Cocktail party goodness: art work restoration
Here's an interesting article to help your cocktail party small talk skills: a series of anecdotes on restoring damaged or faded artwork. The author does a fair amount of tut-tutting over the mistakes made by restorers and the artists themselves, making the article even more useful for light conversation.
Money tip: only dolts varnish their Cubist paintings. They're meant to be matte, not glossy.
You'll thank me the next time you're at a loss for a topic of conversation.
I think I know exactly how the restorers at the Fitzwilliam Museum felt as they contemplated the Chinese vases that fell victim to a gentleman's shoelace. In 1966, I was part of an international team of restorers sent on an emergency mission to rescue works of art damaged in the Florence floods. The sight of the scarred and battered paintings and manuscripts was desolating.
Scraps of invaluable pictures had been collected for us to reassemble as best we could. A small, home-made disaster occurred when flakes from the Cimabue Crucifixion placed on a plate were swept back into the mud by a workman who wanted to use the plate for lunch. The library, in the lowest area of the town, was the most seriously affected, with leaves of books plastered across walls and ceilings for specialists from the British Museum to disentangle and dry out.Since then most of the disasters I have confronted have been man-made.
Many are by restorers ancient and modern who have got carried away with so me fashionable technique, such as the synthetic varnishes that have been applied in many a great collection, on the assumption that they won't yellow. They don't: they go grey. Harder to take off than natural resin, their eventual removal risks damaging the picture surface.
Another fashion was for varnishing Cubist paintings, which should be matt. And of course modern restorers are constantly revealing breasts and genitalia on Old Masters that have been prudishly veiled, and not only by the Victorians.
Then there is the damage caused by artists themselves. I had to rejoin fragile swirls of impasto on a Jackson Pollock that had snapped off because his imagination outran his concern for how long his work would endure. I have lost count of the number of paintings by Reynolds, a notorious experimenter with new techniques, where I have struggled to revive faded colours or coax together gaping cracks.
One of the most difficult restorations was Whistler's Mother (currently on view in the "Americans in Paris" exhibition at the National Gallery) which I did some years back for the Louvre. In his hurry to be an instant Old Master, he scarcely primed the canvas, and used paint with the consistency of ink. It looked wonderful for a while - till it began sinking. I spent months in Paris trying to tease out the shadows in that great black skirt.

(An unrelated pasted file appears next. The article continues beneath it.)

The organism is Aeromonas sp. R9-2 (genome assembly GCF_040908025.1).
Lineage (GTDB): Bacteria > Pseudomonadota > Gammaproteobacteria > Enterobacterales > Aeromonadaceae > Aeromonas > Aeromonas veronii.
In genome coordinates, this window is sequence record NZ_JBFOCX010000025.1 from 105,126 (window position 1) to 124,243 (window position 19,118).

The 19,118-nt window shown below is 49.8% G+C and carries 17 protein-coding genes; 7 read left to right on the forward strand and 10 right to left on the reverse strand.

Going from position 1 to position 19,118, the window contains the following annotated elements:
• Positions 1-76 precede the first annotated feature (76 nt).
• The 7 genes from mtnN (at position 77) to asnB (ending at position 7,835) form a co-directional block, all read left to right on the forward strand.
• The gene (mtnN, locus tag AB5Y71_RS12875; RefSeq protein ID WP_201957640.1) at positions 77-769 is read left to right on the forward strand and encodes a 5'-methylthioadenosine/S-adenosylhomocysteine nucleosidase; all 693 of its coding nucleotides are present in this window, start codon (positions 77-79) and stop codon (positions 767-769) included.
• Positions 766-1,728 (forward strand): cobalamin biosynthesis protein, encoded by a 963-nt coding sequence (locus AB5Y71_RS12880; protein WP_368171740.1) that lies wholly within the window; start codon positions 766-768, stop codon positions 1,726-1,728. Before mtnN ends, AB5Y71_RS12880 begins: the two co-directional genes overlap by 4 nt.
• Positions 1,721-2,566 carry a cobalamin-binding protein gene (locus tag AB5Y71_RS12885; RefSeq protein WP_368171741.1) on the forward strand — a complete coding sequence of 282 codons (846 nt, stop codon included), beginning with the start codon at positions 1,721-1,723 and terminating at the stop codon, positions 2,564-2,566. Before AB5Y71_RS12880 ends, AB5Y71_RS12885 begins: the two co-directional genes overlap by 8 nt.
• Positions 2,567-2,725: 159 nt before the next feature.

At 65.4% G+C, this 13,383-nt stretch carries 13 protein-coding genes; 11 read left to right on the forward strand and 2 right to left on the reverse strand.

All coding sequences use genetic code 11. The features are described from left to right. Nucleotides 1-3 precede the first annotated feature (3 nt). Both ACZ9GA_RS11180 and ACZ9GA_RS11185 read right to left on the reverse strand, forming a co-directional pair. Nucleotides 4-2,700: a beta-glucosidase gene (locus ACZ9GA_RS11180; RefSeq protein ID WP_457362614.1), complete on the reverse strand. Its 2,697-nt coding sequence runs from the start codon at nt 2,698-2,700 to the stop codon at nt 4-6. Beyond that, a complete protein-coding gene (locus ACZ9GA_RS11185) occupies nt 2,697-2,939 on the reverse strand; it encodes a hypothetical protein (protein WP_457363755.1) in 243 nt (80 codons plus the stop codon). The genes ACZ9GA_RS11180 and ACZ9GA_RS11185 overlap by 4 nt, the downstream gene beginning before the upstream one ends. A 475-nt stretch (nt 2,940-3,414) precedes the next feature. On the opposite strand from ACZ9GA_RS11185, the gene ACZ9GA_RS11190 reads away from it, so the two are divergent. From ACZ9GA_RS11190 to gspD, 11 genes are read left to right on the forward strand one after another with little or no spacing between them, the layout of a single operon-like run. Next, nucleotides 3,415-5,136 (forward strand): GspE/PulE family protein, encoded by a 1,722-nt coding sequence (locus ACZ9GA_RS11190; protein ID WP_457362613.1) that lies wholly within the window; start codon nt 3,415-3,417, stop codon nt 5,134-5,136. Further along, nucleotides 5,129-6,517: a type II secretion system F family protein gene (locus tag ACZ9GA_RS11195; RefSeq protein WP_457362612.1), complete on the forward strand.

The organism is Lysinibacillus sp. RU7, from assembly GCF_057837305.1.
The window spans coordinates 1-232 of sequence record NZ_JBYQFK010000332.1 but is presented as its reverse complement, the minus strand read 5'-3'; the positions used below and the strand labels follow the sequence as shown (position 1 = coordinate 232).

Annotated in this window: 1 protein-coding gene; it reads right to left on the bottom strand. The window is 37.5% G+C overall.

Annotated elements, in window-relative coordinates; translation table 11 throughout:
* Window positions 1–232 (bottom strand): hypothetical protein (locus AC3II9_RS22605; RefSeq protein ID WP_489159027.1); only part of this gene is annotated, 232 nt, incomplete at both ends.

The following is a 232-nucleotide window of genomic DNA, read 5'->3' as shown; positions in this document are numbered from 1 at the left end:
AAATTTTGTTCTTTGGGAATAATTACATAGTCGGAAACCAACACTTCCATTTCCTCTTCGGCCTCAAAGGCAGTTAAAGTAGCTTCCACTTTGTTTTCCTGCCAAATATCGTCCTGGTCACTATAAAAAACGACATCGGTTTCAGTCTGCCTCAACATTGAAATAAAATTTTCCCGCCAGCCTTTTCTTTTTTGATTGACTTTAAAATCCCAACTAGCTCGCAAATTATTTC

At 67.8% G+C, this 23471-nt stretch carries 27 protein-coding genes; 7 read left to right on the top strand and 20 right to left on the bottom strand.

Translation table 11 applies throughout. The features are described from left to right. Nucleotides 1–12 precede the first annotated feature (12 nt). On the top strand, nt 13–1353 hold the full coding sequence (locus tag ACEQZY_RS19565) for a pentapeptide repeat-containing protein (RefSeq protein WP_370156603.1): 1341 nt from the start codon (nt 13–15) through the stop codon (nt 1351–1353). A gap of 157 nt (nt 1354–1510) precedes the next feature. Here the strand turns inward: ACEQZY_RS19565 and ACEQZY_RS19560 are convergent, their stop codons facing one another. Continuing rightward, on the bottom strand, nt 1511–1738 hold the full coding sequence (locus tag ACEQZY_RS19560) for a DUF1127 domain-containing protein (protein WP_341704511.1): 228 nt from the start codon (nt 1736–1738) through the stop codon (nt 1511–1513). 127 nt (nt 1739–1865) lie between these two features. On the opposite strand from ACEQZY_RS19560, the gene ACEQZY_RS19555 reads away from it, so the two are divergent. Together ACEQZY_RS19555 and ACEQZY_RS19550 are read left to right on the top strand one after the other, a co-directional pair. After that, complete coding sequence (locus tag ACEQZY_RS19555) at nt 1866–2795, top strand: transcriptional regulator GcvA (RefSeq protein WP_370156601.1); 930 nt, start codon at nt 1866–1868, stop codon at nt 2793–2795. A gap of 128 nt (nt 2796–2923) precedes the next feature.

The philosophy of restoration is hotly debated, even when the objects for treatment are not valuable: I have attended conferences where people have got passionate about the ethical implications of the restoration of old comics, canoes and tractors. The first (and usually neglected) question is whether to do anything.
The answer in the case of the Chinese vases is clear, and it is a relief to know that they can be rescued. To be sexist, I am not surprised that the restorer is a woman. The job will take infinite patience, of which women seem to have a better store, and a readiness to resist the temptation of imposing their own solutions.
The thing that will strike the outsider will be the painstaking, surgical finesse of the operation. That is what a lot of restoration is about. Nearly always conservation is a more laborious business than the original creation. Just as Handel's Messiah requires more time to copy out than it did to write, so it takes far longer to recreate a single worn or damaged original brushstroke with expensive, minute brushes made of sable hairs.
In Florence, I saw Italians putting down vast blisters on panels that had swollen, then shrunk, by shaving the edge of each flake of paint to fit into a smaller space. Restorers today envy the freedom and cavalier attitudes of previous eras, when conservators were often artists themselves, and not only failed ones: Titian worked on the Mantegna paintings at Hampton Court well before they were bought by Charles I.
In the case of the Chinese vases, it is good to know that, after they have been painstakingly pieced together with modern glues, no attempt will be made to disguise the fact that they have been broken. The illusion that the ravages of time and man can invariably be disguised by contemporary science and the "original" faultlessly recreated is a modern myth, which earlier restorers never shared. In the past, valuable broken china was sometimes put together by the simple and unpretentious means of rivets.
Old crafts may have died out but it is not all loss. Apart from the benefits of science as a diagnostic tool (X-rays, infra-red), more effective techniques have been developed. One is joining up tears in paper with individual fibres. I once saw an exquisite Modigliani drawing of a girl that the impoverished artist had done on paper so cheap it had split right across. Strand by strand it was invisibly knitted together.
The same can now be done with tears in canvases, so as to avoid a patch on the back which would eventually change the texture of the front. [...]